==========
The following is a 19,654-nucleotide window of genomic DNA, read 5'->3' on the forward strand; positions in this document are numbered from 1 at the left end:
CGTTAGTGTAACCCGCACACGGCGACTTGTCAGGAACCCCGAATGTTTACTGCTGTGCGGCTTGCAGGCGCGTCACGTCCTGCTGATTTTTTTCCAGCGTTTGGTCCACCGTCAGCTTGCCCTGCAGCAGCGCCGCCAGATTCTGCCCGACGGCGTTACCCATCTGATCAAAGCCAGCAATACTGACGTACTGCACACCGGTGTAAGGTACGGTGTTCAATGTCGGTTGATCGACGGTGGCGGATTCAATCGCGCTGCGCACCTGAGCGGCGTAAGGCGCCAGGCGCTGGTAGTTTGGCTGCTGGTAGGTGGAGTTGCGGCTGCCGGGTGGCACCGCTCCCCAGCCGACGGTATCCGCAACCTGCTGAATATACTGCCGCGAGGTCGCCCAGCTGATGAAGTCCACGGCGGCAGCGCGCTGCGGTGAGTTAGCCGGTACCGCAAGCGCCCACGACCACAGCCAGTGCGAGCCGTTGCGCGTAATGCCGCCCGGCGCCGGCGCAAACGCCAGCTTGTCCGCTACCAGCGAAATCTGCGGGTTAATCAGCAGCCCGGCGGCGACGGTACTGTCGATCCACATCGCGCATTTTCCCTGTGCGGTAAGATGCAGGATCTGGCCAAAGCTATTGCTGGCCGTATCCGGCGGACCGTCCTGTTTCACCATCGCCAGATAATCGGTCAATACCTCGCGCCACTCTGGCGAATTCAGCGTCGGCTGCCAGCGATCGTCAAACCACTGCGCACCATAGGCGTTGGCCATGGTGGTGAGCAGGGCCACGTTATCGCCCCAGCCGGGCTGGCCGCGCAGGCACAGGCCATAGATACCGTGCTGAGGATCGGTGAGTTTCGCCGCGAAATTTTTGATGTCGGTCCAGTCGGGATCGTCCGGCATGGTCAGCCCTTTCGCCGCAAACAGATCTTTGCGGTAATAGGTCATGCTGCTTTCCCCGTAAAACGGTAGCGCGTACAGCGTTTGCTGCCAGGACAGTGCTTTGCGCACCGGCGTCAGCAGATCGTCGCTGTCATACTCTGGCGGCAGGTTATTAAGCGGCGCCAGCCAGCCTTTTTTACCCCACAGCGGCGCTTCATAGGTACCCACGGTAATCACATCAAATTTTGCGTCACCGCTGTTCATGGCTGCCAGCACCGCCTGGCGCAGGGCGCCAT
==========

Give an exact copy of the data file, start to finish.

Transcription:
The following is a 19,654-nucleotide window of genomic DNA, read 5'->3' on the forward strand; positions in this document are numbered from 1 at the left end:
CGTTAGTGTAACCCGCACACGGCGACTTGTCAGGAACCCCGAATGTTTACTGCTGTGCGGCTTGCAGGCGCGTCACGTCCTGCTGATTTTTTTCCAGCGTTTGGTCCACCGTCAGCTTGCCCTGCAGCAGCGCCGCCAGATTCTGCCCGACGGCGTTACCCATCTGATCAAAGCCAGCAATACTGACGTACTGCACACCGGTGTAAGGTACGGTGTTCAATGTCGGTTGATCGACGGTGGCGGATTCAATCGCGCTGCGCACCTGAGCGGCGTAAGGCGCCAGGCGCTGGTAGTTTGGCTGCTGGTAGGTGGAGTTGCGGCTGCCGGGTGGCACCGCTCCCCAGCCGACGGTATCCGCAACCTGCTGAATATACTGCCGCGAGGTCGCCCAGCTGATGAAGTCCACGGCGGCAGCGCGCTGCGGTGAGTTAGCCGGTACCGCAAGCGCCCACGACCACAGCCAGTGCGAGCCGTTGCGCGTAATGCCGCCCGGCGCCGGCGCAAACGCCAGCTTGTCCGCTACCAGCGAAATCTGCGGGTTAATCAGCAGCCCGGCGGCGACGGTACTGTCGATCCACATCGCGCATTTTCCCTGTGCGGTAAGATGCAGGATCTGGCCAAAGCTATTGCTGGCCGTATCCGGCGGACCGTCCTGTTTCACCATCGCCAGATAATCGGTCAATACCTCGCGCCACTCTGGCGAATTCAGCGTCGGCTGCCAGCGATCGTCAAACCACTGCGCACCATAGGCGTTGGCCATGGTGGTGAGCAGGGCCACGTTATCGCCCCAGCCGGGCTGGCCGCGCAGGCACAGGCCATAGATACCGTGCTGAGGATCGGTGAGTTTCGCCGCGAAATTTTTGATGTCGGTCCAGTCGGGATCGTCCGGCATGGTCAGCCCTTTCGCCGCAAACAGATCTTTGCGGTAATAGGTCATGCTGCTTTCCCCGTAAAACGGTAGCGCGTACAGCGTTTGCTGCCAGGACAGTGCTTTGCGCACCGGCGTCAGCAGATCGTCGCTGTCATACTCTGGCGGCAGGTTATTAAGCGGCGCCAGCCAGCCTTTTTTACCCCACAGCGGCGCTTCATAGGTACCCACGGTAATCACATCAAATTTTGCGTCACCGCTGTTCATGGCTGCCAGCACCGCCTGGCGCAGGGCGCCAT